The accident occurred in the town of Randolph, Clay county, on the 15th day of October, 1898. During the last four or five years prior to the death of deceased he had worked several times as a laborer for defendant on its road in said county. He was an active man, 45 years of age, at the time of his death, with good eyesight and hearing. On the day he was killed he was engaged in cutting weeds along the railroad track at a point on or near a road crossing about 100 to 125 yards east of the Wabash depot, in said town. He was struck by a locomotive, to which was attached a meat train, running at the rate of about 30 or 40 miles an hour. Evans was one of a force of sectionmen composed of Charles McCain, foreman, Jeff Prewett, John Tyler, Jesse Endicott, and himself. At the point where Evans was killed the railroad track runs almost due east and west, and the sectionmen were employed in cutting the weeds on it and a few feet on each side of it. The track of the railroad is parallel with and about six or eight feet north of the north rail of the Wabash track. Jeff Prewett was ahead, and was a short distance east of the crossing; Evans, the deceased, came next. Both Prewett and Evans were on the north side of the track. Deceased was working toward the east, with his back to the west, and at the time he was struck was just north of the rail — between the north end of the ties and the rail — at a point either on or very close to a road crossing. McCain, Tyler, and Endicott were all on the south side of the track. The train was running east, and the track was nearly level and straight for about a mile west, so that the men at work were in full view of the engineer and fireman for a distance more than a mile west of the Randolph station. At that time a regular fast freight train, east bound, which was not scheduled to stop at Randolph station, passed that place at 2:12 in the afternoon. This train had been running on that time card for a long time prior to October 15, 1898, and was well known to the people of Randolph and vicinity as the "meat train." The train was exactly on time on October 15, 1898. The train whistled at the whistling post, a quarter of a mile west of Randolph station, and the bell-ringer on the engine, an automatic contrivance, was started at the time the whistle was blown, so that the bell rang from the whistling post until the train passed Randolph station. It was a clear day, with the wind blowing from the southwest. The train contained 28 loaded cars, and was running about 30 miles an hour, and its speed was not slackened as it approached Randolph station, as it was not scheduled to stop there. At that point the track of the Hannibal & St. Joseph Railroad is about 10 feet west of the defendant's track. The defendant's track, between its rails, is 4 feet 8½ inches wide. The front end of the engine in use that day was 9 feet and 2 inches wide, so that the engine projected outside each rail 1½ to 2 feet. After whistling at the post the engineer then in charge of defendant's engine whistled one long blast as a station signal, and then gave a short whistle, in answer to a signal from the conductor, not to stop at the station. Seeing a group of men working close to the track near the crossing just west of Randolph station, the engineer, when about 300 or 400 feet west of the crossing, whistled again — a danger or warning signal — four short, quick blasts. The men, as the engineer saw them, separated then, some on one side of the track and some on the other. Both the engineer and the fireman were in their proper places on the engine all the way from the whistling post up to and past Randolph station. After coming within 60 feet of the men, the engineer's view of them was shut off by the front part of his engine. Evans was never seen by either the engineer or the fireman, in a position of either danger or peril, prior to the accident. In fact, they did not...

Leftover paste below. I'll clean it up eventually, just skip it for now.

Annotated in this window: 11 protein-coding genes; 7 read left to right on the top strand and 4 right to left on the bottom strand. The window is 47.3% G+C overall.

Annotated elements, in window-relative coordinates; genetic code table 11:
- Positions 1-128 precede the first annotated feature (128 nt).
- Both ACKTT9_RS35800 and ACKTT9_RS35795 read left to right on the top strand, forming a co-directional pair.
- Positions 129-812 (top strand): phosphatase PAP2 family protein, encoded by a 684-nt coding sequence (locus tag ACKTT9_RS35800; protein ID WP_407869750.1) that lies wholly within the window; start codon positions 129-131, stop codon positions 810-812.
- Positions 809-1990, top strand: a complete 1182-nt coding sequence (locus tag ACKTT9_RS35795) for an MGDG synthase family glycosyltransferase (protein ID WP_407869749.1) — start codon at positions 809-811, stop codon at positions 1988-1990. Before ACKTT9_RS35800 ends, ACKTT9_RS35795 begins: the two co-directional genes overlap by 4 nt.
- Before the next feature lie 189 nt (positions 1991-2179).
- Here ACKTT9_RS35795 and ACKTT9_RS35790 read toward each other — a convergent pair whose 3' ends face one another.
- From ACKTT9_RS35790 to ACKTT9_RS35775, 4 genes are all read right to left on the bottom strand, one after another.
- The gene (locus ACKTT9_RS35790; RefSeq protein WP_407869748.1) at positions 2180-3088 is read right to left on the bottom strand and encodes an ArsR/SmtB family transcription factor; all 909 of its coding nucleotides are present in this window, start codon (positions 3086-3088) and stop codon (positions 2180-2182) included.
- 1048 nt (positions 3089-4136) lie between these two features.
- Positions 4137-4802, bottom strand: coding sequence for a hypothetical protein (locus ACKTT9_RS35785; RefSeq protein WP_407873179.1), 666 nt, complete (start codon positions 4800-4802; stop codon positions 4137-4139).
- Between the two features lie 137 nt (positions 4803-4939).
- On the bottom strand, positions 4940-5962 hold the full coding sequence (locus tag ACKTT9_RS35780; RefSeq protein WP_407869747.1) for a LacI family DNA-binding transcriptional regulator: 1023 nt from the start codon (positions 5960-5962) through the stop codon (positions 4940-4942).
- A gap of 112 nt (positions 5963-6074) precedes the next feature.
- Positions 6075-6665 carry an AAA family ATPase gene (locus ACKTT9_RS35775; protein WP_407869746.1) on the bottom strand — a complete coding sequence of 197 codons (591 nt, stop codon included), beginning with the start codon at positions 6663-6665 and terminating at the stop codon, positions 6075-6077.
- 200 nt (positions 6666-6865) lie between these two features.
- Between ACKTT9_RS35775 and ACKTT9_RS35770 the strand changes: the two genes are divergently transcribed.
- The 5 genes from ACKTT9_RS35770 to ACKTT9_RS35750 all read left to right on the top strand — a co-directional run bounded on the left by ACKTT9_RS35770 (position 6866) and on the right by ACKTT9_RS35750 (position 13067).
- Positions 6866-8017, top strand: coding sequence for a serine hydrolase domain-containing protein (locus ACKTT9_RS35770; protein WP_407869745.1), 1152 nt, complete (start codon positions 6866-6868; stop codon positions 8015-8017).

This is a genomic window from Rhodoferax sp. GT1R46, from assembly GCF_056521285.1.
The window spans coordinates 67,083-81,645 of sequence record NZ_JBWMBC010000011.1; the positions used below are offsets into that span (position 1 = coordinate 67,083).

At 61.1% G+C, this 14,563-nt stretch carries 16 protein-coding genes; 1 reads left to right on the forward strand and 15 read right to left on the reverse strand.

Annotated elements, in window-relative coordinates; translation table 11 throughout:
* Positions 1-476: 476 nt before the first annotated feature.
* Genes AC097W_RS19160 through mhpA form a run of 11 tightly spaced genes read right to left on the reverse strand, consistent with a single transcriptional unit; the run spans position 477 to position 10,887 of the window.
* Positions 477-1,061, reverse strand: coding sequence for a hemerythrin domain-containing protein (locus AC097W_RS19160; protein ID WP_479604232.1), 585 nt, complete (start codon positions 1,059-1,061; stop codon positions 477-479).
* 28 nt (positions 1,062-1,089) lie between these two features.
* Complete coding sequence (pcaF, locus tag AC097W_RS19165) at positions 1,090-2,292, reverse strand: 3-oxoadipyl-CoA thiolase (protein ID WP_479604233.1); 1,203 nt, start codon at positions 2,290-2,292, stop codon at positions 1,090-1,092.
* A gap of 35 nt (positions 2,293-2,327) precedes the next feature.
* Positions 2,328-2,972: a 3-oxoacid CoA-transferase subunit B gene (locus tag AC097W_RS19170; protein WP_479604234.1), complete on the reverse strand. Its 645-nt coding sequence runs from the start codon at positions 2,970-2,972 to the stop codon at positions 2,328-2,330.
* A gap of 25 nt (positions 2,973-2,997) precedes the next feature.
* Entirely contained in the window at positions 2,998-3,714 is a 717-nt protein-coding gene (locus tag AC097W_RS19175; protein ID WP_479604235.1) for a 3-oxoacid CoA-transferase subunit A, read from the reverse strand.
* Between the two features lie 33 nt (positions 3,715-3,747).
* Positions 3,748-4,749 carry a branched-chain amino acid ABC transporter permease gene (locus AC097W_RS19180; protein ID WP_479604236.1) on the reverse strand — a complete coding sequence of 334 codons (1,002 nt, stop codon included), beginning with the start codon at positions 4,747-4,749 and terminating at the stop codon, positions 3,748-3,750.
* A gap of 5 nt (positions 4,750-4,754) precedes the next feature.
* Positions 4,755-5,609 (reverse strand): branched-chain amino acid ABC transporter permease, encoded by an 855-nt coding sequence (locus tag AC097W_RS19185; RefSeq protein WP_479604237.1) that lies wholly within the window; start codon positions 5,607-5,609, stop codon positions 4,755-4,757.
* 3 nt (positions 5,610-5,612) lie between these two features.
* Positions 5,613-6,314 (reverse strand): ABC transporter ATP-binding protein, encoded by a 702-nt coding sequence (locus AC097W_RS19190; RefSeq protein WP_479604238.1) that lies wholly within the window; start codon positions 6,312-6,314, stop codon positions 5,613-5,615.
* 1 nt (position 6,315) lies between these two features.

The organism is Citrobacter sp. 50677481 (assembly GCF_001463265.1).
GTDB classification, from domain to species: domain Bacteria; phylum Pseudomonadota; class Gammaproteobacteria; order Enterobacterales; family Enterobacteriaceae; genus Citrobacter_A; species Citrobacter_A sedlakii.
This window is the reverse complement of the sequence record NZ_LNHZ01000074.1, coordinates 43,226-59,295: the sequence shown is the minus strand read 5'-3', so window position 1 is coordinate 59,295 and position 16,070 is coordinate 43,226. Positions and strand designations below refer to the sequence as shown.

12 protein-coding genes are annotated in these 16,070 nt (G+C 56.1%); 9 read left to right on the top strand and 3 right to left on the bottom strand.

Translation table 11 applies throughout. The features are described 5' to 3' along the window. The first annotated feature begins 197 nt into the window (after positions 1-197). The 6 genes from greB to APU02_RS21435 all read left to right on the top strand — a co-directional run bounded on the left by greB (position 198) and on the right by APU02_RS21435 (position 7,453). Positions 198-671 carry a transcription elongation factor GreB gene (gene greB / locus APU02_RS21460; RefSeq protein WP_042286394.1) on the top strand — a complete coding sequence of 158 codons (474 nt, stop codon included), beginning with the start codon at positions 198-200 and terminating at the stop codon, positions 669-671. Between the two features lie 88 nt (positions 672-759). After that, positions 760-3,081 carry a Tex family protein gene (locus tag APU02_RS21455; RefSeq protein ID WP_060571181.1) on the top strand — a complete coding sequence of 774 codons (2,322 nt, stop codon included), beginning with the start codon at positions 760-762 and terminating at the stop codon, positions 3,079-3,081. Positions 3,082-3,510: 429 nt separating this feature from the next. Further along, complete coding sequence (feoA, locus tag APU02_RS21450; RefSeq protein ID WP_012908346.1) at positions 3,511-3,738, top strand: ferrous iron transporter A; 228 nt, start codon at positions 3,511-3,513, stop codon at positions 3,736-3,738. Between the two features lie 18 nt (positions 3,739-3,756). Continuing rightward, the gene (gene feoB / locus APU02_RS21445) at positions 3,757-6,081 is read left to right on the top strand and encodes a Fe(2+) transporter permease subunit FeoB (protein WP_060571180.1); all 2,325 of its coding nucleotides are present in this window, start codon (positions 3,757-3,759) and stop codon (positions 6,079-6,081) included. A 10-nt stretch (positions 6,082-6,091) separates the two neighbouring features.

To continue reading